Cambridge Analytica's London Offices Have Been Raided By Investigators

Delia Walker
March 26, 2018

Christopher Wylie was a former employee of Cambridge Analytica and blew the whistle on the political consulting firm, accusing it of misusing the personal information from millions of Facebook users to manipulate voters during the 2016 USA election.

Around 18 enforcement agents from the office of Information Commissioner Elizabeth Denham entered the company's London headquarters at around 8:00 pm local time to execute the warrant.

Observer and The Guardian have been at the forefront making public about the improper use and harvesting of personal data involving about 50 million Americans by Cambridge Analytica.

The regulator said it will "consider the evidence before deciding the next steps and coming to any conclusions".

The search is part of a wider investigation into political campaigning.

Facebook founder and CEO Mark Zuckerberg, who said the company is trying to resolve the problem and prevent further issues, said in a statement the company will investigate apps with access to large amounts of user information, further restrict developers' access to data and place a tool at the top of users' feeds to show which apps have access to their information.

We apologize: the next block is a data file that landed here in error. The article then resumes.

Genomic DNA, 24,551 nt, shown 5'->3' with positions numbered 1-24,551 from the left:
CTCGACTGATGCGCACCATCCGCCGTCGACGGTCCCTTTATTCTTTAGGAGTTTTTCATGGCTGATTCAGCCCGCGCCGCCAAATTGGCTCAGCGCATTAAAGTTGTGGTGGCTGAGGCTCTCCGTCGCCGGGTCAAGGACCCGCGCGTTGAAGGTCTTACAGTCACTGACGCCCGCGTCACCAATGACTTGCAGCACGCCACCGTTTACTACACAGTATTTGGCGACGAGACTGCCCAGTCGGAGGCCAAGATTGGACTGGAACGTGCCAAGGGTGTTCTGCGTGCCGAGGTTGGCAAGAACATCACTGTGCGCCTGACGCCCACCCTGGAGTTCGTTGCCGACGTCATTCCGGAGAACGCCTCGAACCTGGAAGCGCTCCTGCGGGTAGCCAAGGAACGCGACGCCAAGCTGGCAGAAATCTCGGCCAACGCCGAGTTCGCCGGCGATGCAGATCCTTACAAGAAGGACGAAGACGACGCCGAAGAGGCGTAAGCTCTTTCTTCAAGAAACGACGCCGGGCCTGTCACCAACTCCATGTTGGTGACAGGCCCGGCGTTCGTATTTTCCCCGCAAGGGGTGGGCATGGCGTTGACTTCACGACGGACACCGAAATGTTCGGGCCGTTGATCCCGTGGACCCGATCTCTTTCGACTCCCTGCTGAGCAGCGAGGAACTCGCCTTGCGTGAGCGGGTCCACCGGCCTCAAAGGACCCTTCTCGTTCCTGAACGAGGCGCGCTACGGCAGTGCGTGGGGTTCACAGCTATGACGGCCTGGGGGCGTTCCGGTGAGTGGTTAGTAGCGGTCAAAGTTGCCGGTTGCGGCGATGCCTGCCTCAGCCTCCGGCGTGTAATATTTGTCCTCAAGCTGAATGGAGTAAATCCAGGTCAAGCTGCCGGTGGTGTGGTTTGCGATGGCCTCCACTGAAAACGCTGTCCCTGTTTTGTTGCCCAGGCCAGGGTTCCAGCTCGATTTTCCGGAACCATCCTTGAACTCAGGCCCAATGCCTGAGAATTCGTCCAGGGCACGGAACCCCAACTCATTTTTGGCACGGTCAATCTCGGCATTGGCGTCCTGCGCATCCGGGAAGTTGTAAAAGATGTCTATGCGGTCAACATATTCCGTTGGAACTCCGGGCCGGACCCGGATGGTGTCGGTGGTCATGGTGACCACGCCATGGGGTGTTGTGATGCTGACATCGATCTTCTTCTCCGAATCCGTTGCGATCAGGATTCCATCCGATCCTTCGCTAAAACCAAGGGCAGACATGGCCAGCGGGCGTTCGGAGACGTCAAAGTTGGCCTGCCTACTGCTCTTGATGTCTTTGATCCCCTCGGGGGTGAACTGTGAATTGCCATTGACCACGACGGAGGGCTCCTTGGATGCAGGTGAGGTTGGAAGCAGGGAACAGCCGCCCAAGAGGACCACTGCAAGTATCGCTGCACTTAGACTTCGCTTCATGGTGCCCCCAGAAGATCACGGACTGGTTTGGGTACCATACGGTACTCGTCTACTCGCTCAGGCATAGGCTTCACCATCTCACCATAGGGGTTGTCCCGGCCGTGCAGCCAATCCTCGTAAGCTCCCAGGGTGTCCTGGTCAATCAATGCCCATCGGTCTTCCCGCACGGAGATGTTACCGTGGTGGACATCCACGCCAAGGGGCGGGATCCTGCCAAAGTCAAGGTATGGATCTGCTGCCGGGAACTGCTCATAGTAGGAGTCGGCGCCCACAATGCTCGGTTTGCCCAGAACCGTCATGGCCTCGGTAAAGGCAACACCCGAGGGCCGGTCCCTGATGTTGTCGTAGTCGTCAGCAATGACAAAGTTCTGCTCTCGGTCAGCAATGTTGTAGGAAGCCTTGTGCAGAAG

Facebook CEO Mark Zuckerberg has also been requested by lawmakers in the USA and testify before investigative committees regarding Facebook's role in the data breach. "It had nothing to do with us", Banks was quoted as saying.

The company has seen its stock market value plunge by around $75 million amid the crisis, as shares closed the week down 13 percent - their worst seven days since July 2012. Please can I be absolutely clear: "we did not use any GSR data in the work we did in the 2016 U.S. presidential election", he further claims. Alexander Nix, Chief Executive of Cambridge Analytica has been suspended, after he was caught on tape bragging to British journalists that there were services of honey trap and fake stings offered to malign the political adversaries during the elections.

He apologised for the firm's involvement, but said it had licensed the data from a research company, led by an academic, that "had not received consent from most respondents".

In 2013, two years after the warning, Aleksandr Kogan, a Cambridge professor, .

Cambridge Analytica has denied any wrongdoing.

Cambridge Analytica did not immediately respond to Ars' request for comment.

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